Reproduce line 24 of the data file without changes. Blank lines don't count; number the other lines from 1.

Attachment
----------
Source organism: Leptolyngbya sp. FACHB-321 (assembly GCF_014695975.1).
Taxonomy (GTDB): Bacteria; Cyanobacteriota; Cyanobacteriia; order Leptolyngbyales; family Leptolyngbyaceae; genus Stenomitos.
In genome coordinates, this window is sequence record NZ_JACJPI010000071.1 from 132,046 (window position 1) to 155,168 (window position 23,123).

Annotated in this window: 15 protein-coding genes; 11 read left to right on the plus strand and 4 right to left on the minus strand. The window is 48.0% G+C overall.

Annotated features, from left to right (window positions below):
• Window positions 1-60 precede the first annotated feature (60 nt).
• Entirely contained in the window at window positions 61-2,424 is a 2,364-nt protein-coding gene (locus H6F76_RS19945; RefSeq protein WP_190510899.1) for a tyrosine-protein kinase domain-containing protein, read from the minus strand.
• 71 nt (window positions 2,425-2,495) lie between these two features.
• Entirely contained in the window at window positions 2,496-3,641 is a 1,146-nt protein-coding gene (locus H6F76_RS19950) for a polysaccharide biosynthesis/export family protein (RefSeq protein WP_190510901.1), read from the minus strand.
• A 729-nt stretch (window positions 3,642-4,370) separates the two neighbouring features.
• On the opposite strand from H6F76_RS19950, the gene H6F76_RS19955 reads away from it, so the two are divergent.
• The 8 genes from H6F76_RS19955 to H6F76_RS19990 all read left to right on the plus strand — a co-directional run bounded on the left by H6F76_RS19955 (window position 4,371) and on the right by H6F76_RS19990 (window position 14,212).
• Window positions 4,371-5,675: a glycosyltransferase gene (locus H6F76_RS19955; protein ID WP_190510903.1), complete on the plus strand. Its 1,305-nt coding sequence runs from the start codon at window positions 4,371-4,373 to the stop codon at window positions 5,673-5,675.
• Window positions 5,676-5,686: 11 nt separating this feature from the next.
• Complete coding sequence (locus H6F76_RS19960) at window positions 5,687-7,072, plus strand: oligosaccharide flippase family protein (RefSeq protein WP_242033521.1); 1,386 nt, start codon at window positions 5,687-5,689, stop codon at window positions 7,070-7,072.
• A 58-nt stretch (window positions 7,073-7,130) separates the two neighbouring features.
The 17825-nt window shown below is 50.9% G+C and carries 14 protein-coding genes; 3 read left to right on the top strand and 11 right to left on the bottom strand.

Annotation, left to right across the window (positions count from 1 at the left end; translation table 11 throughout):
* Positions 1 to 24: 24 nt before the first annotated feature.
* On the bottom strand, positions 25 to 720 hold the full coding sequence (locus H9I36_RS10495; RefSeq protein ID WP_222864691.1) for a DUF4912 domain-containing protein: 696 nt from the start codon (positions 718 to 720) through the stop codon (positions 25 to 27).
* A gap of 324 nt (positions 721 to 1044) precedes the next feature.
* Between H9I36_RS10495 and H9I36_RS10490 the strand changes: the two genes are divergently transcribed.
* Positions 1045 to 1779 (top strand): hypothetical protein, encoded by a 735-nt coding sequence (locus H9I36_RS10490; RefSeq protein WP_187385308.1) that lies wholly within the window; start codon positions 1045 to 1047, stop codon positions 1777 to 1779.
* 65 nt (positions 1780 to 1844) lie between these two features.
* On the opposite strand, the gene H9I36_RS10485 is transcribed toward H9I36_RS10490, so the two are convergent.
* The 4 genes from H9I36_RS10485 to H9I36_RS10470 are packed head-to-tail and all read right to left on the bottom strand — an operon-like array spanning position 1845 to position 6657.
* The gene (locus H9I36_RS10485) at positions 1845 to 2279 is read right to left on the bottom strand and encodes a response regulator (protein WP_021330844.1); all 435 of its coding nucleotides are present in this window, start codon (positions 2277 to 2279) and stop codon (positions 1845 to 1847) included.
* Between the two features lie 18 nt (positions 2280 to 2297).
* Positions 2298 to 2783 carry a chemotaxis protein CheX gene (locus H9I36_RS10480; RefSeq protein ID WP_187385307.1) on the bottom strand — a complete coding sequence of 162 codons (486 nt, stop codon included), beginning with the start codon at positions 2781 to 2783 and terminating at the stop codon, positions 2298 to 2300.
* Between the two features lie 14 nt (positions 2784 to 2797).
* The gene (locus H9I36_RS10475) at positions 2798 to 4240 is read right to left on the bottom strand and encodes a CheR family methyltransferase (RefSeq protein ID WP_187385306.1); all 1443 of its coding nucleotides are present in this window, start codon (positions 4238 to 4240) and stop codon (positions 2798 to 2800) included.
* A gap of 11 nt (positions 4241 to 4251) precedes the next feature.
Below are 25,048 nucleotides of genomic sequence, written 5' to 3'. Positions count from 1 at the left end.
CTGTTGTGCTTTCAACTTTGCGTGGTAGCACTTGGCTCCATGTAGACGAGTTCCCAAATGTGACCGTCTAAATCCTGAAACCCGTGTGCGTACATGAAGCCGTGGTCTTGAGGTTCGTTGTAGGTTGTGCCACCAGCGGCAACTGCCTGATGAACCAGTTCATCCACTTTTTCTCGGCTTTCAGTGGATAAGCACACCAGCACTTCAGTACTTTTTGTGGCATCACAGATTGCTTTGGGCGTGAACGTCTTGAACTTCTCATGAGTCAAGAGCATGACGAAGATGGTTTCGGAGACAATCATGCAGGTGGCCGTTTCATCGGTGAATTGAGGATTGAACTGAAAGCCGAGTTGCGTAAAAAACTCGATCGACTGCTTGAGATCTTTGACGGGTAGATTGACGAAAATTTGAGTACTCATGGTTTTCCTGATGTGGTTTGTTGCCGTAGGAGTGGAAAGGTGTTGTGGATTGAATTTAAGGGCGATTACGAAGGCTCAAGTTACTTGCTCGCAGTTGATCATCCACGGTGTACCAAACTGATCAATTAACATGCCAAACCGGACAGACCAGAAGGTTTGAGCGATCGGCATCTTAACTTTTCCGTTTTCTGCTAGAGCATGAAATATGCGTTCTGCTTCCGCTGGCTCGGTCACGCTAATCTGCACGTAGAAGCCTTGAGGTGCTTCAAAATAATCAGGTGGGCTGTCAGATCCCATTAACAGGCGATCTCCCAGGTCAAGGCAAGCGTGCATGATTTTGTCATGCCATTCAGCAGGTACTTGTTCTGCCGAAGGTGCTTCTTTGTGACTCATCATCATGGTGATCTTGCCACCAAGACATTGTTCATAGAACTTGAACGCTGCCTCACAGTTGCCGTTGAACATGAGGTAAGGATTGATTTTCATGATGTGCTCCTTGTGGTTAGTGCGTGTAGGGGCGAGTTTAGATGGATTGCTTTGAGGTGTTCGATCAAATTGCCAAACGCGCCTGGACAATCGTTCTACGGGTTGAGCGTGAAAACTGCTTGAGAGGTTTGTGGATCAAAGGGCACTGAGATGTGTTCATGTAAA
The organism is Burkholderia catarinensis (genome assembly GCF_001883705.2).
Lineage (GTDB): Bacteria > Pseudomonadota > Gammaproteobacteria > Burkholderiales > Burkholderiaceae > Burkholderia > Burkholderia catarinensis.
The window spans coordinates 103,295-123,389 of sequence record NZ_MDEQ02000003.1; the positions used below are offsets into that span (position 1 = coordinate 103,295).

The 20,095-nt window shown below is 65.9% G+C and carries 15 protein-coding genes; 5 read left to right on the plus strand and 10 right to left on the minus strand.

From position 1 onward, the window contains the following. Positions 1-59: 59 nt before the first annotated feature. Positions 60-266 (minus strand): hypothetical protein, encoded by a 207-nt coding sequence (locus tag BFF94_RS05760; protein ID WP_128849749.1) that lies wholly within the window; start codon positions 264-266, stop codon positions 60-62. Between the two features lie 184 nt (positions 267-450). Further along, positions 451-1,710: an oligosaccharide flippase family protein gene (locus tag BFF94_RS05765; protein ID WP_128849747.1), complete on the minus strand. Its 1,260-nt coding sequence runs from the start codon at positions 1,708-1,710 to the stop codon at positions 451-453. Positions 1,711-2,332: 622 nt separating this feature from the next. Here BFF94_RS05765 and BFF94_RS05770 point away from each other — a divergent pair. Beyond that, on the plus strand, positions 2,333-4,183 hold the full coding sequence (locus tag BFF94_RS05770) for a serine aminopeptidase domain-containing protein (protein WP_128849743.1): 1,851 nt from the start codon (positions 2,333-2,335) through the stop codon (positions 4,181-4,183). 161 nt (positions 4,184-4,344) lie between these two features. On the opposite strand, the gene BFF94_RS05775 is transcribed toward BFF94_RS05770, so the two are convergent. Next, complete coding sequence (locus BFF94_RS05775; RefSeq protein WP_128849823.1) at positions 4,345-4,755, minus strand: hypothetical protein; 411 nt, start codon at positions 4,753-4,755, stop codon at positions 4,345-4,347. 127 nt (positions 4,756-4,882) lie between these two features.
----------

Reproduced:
* 65 nt (positions 1780 to 1844) lie between these two features.